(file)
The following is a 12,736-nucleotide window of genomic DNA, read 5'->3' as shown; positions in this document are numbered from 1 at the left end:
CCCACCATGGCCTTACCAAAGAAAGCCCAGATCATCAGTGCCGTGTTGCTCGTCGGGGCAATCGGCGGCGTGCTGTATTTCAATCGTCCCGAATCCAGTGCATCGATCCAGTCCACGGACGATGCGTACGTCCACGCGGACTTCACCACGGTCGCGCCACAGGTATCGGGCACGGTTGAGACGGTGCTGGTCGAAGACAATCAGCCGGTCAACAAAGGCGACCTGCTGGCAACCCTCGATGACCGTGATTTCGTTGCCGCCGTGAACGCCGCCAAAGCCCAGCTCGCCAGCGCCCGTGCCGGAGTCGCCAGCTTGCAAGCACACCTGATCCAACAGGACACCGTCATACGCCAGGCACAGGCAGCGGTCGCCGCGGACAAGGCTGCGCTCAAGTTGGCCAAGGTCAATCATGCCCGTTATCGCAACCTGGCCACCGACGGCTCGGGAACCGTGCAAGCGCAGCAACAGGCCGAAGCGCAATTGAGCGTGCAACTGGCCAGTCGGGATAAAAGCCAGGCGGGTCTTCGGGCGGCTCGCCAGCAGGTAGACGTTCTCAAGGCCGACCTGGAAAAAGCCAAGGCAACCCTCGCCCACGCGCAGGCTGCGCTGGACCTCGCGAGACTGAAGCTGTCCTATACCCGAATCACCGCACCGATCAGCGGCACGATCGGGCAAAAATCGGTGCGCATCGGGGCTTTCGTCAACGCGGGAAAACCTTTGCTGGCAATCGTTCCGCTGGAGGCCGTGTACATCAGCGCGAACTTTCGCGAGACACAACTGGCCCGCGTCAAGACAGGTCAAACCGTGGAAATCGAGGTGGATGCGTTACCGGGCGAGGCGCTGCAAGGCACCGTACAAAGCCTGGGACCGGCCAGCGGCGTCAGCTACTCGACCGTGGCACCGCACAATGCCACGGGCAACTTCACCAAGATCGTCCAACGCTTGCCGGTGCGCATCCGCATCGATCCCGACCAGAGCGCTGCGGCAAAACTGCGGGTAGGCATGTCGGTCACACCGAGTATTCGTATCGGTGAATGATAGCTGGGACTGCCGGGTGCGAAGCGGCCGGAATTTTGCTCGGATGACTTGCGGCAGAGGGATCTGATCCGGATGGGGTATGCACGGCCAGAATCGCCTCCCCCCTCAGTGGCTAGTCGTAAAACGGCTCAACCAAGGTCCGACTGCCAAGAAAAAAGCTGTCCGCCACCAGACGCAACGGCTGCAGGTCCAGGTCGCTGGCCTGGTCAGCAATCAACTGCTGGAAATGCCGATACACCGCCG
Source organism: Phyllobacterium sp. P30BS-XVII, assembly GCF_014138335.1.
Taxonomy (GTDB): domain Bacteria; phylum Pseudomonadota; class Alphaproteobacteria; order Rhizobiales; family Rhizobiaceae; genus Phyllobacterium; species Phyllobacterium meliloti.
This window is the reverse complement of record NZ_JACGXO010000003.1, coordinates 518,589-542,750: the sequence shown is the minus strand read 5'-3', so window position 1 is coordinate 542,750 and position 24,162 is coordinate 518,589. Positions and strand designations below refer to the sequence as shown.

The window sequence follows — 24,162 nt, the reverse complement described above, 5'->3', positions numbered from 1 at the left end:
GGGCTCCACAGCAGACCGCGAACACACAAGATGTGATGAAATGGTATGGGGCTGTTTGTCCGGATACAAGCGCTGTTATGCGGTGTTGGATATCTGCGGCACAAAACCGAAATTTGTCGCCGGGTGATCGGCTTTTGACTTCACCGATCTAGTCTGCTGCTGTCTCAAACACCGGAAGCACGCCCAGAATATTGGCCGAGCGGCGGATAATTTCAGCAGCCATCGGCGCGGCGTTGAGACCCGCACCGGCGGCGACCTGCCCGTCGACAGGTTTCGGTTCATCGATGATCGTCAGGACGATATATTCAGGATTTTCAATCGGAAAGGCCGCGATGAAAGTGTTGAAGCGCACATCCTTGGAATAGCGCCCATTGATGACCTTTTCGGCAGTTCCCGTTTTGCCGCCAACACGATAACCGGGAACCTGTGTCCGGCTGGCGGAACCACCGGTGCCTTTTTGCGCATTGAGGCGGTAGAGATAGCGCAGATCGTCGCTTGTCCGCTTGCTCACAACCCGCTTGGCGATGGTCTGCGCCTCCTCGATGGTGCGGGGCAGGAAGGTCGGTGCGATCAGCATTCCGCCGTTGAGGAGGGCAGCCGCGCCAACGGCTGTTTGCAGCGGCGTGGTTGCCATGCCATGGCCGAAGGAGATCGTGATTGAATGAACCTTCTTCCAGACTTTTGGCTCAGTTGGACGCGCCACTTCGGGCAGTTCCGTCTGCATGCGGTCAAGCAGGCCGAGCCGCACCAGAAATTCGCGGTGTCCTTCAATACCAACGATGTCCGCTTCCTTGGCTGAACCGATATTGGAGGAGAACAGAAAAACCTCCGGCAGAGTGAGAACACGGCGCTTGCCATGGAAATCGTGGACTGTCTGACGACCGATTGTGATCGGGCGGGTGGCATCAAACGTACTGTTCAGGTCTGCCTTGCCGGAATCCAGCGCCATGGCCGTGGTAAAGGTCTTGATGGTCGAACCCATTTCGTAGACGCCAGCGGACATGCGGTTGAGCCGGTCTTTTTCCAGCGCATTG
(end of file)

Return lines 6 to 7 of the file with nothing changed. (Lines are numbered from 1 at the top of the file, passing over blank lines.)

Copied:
The window sequence follows — 24,162 nt, the reverse complement described above, 5'->3', positions numbered from 1 at the left end:
GGGCTCCACAGCAGACCGCGAACACACAAGATGTGATGAAATGGTATGGGGCTGTTTGTCCGGATACAAGCGCTGTTATGCGGTGTTGGATATCTGCGGCACAAAACCGAAATTTGTCGCCGGGTGATCGGCTTTTGACTTCACCGATCTAGTCTGCTGCTGTCTCAAACACCGGAAGCACGCCCAGAATATTGGCCGAGCGGCGGATAATTTCAGCAGCCATCGGCGCGGCGTTGAGACCCGCACCGGCGGCGACCTGCCCGTCGACAGGTTTCGGTTCATCGATGATCGTCAGGACGATATATTCAGGATTTTCAATCGGAAAGGCCGCGATGAAAGTGTTGAAGCGCACATCCTTGGAATAGCGCCCATTGATGACCTTTTCGGCAGTTCCCGTTTTGCCGCCAACACGATAACCGGGAACCTGTGTCCGGCTGGCGGAACCACCGGTGCCTTTTTGCGCATTGAGGCGGTAGAGATAGCGCAGATCGTCGCTTGTCCGCTTGCTCACAACCCGCTTGGCGATGGTCTGCGCCTCCTCGATGGTGCGGGGCAGGAAGGTCGGTGCGATCAGCATTCCGCCGTTGAGGAGGGCAGCCGCGCCAACGGCTGTTTGCAGCGGCGTGGTTGCCATGCCATGGCCGAAGGAGATCGTGATTGAATGAACCTTCTTCCAGACTTTTGGCTCAGTTGGACGCGCCACTTCGGGCAGTTCCGTCTGCATGCGGTCAAGCAGGCCGAGCCGCACCAGAAATTCGCGGTGTCCTTCAATACCAACGATGTCCGCTTCCTTGGCTGAACCGATATTGGAGGAGAACAGAAAAACCTCCGGCAGAGTGAGAACACGGCGCTTGCCATGGAAATCGTGGACTGTCTGACGACCGATTGTGATCGGGCGGGTGGCATCAAACGTACTGTTCAGGTCTGCCTTGCCGGAATCCAGCGCCATGGCCGTGGTAAAGGTCTTGATGGTCGAACCCATTTCGTAGACGCCAGCGGACATGCGGTTGAGCCGGTCTTTTTCCAGCGCATTG